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There are a variety of tips for cooking chicken, many of which depend on overarching technique and the form of the chicken in the first place — frying chicken breast and broiling a whole chicken raise different issues, for instance, and grilling requires another approach entirely. Cooks often employ a range of different preparation techniques to maximize flavor during cooking, including marinating and brining, and herbs, spices, and liquids can be combined to achieve certain desired tastes, too. An important consideration when cooking chicken using any technique is to completely cook it, not only to maximize flavor but, more importantly, to kill harmful bacteria. There’s a fine line between adequately cooked and overcooked, though; a bird that’s been overdone often lacks flavor and tenderness. It's also important to adjust cooking times for whole chickens, bone-in chicken parts, and boneless chicken. Without bones, chicken typically takes approximately half the time to cook as bone-in cuts. People who are unsure of the best cooking method for their particular bird or cut are usually wise to consult a cooking manual or butcher for more personalized advice.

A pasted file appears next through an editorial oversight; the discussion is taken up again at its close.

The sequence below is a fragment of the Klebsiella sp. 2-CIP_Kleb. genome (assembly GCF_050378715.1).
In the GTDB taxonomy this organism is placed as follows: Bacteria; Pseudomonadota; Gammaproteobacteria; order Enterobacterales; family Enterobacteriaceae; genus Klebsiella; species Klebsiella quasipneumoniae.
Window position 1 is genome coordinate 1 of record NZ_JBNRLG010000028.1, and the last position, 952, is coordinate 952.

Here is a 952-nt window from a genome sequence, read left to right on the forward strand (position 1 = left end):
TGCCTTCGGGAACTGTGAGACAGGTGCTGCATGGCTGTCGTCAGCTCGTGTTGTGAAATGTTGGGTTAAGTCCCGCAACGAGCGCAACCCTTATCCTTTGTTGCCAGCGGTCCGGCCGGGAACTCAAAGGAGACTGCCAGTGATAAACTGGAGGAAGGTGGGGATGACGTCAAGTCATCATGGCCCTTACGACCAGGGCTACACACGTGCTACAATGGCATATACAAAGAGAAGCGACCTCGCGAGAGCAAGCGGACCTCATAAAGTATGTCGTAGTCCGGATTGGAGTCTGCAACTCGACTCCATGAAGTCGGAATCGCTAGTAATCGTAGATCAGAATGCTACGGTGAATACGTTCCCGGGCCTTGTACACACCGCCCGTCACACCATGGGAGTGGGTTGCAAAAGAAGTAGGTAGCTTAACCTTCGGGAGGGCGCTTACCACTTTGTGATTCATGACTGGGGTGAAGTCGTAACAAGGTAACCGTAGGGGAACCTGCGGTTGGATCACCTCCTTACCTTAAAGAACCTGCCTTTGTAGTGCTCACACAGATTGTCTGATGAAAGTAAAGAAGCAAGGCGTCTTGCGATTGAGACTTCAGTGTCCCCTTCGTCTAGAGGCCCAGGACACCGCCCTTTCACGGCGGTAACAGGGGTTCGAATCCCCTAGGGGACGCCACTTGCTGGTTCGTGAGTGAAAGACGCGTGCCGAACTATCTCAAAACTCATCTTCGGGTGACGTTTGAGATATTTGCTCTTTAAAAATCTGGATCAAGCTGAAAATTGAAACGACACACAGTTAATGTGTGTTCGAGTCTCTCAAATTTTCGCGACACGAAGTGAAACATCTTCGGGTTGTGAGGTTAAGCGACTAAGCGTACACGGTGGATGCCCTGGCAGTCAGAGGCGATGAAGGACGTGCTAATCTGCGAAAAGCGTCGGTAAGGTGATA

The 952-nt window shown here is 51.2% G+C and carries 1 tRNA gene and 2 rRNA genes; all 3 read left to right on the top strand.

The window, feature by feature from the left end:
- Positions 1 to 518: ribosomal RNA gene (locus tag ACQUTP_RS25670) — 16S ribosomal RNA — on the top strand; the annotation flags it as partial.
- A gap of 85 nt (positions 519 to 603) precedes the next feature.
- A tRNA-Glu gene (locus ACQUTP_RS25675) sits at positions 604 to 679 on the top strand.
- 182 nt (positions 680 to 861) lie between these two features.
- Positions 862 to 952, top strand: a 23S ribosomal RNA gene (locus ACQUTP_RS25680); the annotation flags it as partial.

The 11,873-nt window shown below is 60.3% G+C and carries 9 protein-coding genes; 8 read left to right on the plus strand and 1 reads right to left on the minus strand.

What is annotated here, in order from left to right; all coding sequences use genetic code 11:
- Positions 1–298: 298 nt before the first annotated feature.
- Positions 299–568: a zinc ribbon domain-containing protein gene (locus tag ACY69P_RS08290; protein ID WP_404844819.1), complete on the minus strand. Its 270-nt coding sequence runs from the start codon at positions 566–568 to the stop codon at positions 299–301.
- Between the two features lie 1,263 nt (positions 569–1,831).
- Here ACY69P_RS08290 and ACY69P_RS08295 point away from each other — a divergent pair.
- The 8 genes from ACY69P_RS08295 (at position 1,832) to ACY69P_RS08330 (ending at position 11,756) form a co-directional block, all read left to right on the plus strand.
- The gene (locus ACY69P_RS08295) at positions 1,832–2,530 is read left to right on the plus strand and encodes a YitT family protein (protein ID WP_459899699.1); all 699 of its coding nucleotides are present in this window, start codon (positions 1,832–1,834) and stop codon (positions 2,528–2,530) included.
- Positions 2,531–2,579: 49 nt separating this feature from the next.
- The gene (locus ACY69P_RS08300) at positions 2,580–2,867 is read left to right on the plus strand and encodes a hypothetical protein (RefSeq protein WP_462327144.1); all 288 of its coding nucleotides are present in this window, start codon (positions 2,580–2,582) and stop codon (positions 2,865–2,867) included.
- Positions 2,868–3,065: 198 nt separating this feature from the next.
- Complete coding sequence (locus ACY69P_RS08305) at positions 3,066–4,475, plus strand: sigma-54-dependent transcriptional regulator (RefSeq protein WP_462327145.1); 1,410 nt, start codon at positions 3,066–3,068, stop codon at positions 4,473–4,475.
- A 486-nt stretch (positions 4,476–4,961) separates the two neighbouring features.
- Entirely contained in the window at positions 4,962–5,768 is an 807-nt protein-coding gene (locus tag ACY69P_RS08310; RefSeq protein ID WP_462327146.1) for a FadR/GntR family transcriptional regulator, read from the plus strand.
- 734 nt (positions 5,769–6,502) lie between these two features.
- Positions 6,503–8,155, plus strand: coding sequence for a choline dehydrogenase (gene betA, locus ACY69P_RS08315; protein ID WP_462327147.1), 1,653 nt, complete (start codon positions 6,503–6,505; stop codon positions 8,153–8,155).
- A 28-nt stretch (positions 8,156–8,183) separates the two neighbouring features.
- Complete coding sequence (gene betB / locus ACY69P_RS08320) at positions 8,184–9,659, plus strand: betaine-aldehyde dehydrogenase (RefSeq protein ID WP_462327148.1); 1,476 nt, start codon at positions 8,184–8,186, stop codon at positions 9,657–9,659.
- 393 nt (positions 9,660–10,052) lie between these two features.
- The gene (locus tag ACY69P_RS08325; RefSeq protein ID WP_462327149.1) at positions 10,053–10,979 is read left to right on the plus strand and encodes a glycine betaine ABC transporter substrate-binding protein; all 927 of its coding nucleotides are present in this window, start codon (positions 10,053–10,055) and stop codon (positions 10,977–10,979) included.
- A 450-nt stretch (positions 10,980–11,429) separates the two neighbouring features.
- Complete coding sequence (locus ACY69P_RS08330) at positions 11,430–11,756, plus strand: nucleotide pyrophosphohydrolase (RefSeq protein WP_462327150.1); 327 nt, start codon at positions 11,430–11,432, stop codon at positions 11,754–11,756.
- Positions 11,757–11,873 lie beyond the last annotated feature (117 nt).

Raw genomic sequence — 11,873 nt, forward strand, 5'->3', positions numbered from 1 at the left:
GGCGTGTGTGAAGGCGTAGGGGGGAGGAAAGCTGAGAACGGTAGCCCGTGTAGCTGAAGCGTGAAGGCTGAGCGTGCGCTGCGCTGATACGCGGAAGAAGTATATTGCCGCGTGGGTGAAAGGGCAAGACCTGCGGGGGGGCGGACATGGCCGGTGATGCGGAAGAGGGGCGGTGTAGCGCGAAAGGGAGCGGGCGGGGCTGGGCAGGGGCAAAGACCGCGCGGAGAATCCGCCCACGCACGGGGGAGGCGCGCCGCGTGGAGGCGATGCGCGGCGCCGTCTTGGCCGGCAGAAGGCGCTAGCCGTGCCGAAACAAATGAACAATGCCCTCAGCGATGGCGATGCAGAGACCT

Some of the best tips for cooking chicken actually have to do with what one does in the preparation phase, before the cooking has started at all. Buying a fresh chicken and properly storing it is important. When fresh chicken is purchased, it is best to cook it right away as freezing will frequently dry it out and impair its moistness. If freezing is necessary, it should be double or triple wrapped in plastic or preferably placed in a tightly sealed freezer storage bag to prevent freezer burn, dry skin, and tough flesh. Slowly defrosting the bird in the refrigerator instead of on a kitchen counter generally yields a juicier cooked dish, too, and normally also reduces the chance of harmful bacteria forming on the chicken. Submerging the chicken in water while defrosting in the refrigerator may defrost the bird faster, too.